How we can pay for all of this? Read “We Can Afford The Leap” by Bruce Campbell, Seth Klein, and Marc Lee
The money we need to pay for this great transformation is available — we just need the right policies to release it. Like an end to fossil fuel subsidies. Financial transaction taxes. Increased resource royalties. Higher income taxes on corporations and wealthy people. A progressive carbon tax. Cuts to military spending. All of these are based on a simple “polluter pays” principle and hold enormous promise.
One thing is clear: public scarcity in times of unprecedented private wealth is a manufactured crisis, designed to extinguish our dreams before they have a chance to be born.
Those dreams go well beyond this document. “We call on all those seeking political office to seize this opportunity and embrace the urgent need for transformation”. We call for town hall meetings across the country where residents can gather to democratically define what a genuine leap to the next economy means in their communities.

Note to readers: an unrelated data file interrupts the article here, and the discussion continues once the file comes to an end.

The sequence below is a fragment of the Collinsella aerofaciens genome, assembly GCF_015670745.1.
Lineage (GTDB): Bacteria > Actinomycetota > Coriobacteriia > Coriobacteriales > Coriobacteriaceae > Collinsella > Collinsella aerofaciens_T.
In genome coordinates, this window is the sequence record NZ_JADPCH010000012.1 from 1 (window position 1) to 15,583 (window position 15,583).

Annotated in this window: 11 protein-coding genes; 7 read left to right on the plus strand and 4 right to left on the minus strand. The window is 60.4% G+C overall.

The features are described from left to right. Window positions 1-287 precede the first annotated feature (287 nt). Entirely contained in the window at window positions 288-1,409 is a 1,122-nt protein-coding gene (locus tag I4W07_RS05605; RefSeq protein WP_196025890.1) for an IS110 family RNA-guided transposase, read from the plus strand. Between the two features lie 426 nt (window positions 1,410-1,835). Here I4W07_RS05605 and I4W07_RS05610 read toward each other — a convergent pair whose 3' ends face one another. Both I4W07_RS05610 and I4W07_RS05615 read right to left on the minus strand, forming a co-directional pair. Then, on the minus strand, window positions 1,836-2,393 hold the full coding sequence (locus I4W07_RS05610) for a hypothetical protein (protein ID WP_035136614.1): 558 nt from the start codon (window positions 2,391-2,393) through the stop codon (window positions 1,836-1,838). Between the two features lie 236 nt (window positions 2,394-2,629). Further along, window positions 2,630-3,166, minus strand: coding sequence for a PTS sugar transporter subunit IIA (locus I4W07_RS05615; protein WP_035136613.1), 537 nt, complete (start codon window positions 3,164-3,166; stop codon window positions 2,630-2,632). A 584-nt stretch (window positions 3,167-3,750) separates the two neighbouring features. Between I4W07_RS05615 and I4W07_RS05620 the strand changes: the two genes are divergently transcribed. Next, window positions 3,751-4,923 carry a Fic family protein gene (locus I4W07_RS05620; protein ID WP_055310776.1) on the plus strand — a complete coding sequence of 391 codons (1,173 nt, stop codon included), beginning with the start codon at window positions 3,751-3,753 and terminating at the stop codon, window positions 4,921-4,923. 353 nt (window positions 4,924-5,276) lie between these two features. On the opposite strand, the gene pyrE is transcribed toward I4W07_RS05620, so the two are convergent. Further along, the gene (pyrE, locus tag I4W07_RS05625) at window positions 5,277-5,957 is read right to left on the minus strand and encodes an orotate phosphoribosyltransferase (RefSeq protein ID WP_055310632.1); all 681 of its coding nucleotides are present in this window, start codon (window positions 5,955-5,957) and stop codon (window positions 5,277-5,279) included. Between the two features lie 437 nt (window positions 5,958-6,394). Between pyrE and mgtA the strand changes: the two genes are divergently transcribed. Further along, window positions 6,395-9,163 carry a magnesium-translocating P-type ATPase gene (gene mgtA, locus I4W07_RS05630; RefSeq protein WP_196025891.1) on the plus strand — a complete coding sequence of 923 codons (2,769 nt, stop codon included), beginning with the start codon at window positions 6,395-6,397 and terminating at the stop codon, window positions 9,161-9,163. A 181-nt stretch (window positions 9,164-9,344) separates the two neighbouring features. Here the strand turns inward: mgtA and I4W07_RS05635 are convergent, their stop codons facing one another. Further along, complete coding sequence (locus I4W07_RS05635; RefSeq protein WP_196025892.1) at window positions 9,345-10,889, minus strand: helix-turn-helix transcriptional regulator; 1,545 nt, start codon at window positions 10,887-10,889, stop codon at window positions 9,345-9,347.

Inevitably, this bottom-up revival will lead to a renewal of democracy at every level of government, working swiftly towards a system in which every vote counts and corporate money is removed from political campaigns.
This is a great deal to take on all at once, but such are the times in which we live.
The drop in oil prices has temporarily relieved the pressure to dig up fossil fuels as rapidly as high-risk technologies will allow. This pause in frenetic expansion should not be viewed as a crisis, but as a gift.
It has given us a rare moment to look at what we have become – and decide to change.